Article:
schwing Dutch Capture Hot Sex on MRI

Admittedly, romance was challenged in the claustrophic space where movement is actually forbidden, but researchers threw up a makeshift curtain for privacy and asked each couple to hold still just long enough to capture their pelvises on the mark and in focus.

All but one couple needed a boost from Viagra.

The Viagra-free couple was, not coincidentally, “a pair of amateur street acrobats who are trained and used to performing under stress,” according to Willibrord Weijmar Schultz, an associate professor of gynecology at the University Hospital Groningen in the Netherlands.

This pair of high-achieving research participants may have been happy to find any suitable place. But Schultz nonetheless praised “their scientific curiosity, knowledge of the body and artistic commitment.”

The researcher regarded his experiment as a true artistic endeavor. After all, didn’t Leonardo da Vinci produce an elegant but now inaccurate anatomical sketch called “The Copulation” some 500 years ago? The MRI art Schultz produced may not be theMona Lisa, but he can say he set the Renaissance master straight about the bend.

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Category : Blog
2
Feb


You won’t find a picture of Rachel Walton on Match.com. Nor will you find the 42-year-old Florida natural-health enthusiast, writer and former nurse describing herself in a newspaper personals ad.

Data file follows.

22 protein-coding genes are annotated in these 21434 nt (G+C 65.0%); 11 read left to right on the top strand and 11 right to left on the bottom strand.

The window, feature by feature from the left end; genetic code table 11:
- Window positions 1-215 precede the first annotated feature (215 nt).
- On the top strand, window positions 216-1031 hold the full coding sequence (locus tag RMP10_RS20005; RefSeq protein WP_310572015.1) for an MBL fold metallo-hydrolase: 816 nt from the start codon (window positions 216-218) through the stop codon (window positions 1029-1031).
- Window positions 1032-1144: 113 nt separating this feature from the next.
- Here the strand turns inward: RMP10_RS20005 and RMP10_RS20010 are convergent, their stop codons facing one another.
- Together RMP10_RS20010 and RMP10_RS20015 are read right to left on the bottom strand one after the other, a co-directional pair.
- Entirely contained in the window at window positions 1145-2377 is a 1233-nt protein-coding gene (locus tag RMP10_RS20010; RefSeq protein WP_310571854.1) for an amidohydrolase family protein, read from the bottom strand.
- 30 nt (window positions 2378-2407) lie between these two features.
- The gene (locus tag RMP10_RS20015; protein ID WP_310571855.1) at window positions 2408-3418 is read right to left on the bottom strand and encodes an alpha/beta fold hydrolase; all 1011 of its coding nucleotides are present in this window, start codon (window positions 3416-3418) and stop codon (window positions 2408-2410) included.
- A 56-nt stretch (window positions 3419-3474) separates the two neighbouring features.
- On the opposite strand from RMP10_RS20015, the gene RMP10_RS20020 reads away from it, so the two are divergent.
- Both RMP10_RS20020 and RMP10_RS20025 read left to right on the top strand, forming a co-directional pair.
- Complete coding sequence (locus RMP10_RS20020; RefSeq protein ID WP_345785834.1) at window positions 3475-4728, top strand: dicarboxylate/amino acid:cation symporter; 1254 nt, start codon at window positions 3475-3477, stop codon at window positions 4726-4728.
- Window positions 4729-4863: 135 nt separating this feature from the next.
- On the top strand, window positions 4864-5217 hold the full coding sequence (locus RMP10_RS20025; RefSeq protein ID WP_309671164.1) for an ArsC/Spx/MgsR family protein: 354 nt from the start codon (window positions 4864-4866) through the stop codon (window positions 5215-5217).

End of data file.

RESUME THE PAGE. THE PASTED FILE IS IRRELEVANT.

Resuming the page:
Not that these dating aids are wrong, but “it’s not my style,” says Walton. “I can’t even imagine I could pull that one off.”

In a generation where we — unlike Mom and Dad — have had the freedom to question, to explore inner feelings, to do life and relationships differently, many of us have tried to shed the old-time societal messages.

The ’90s saw a backlash, for example, against the oft-quoted 1986 Newsweekcover story, “The Marriage Crunch,” which said that never-wed, white, college-educated women 40 or older were “more likely to be killed by a terrorist than to find husbands.”

“At times I feel lonely, but my life is not about looking to find a man,” says Walton. “If I find a man, that would be wonderful, but it’s not my goal, and it’s not going to be what makes everything all better.”

What is her goal? “My goal is to find my mission in life — that may or may not include a relationship.

“It’s a subtle difference between having my whole attention on waiting for a relationship, vs. breathing more deeply into who I am and standing in that.”

She came to a new way of being single in her 40s. Before that, the questions cropped up mostly at key events, such as the marriages of her brothers.

“At those times, it was very much, `Why does it work for other people and not for me?’” Walton says. “Then they have one child after the other, and each time, it’s like, `Do I want that, can I have that, should I be wanting that? Is there something wrong with me?’ ”

The biological clock is only one of several thorny issues: What to do with sexual urges and fears of growing old alone are others.

“At times, being single holds a quality of aloneness and solitude that is good and right,” Walton says. “At other times, being single feels full of loneliness which is, at times, unbearable.

“Waking up in the middle of the night, or when I’m first waking in the morning,” she adds. “Those threshold times can feel particularly vulnerable.”

While Walton’s 7-year-old Lab mix Mattie does provide some comfort, she misses having someone to share with day-to-day. On some level, however, she is using this time in her life — over 40 and single — as a path to growth.

“There’s some way that some deep exploration and connection into myself needs to be there,” she says. “That’s the journey, and it’s not easy, and it’s not quick and simple, and it’s not necessarily comfortable.”

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Category : Blog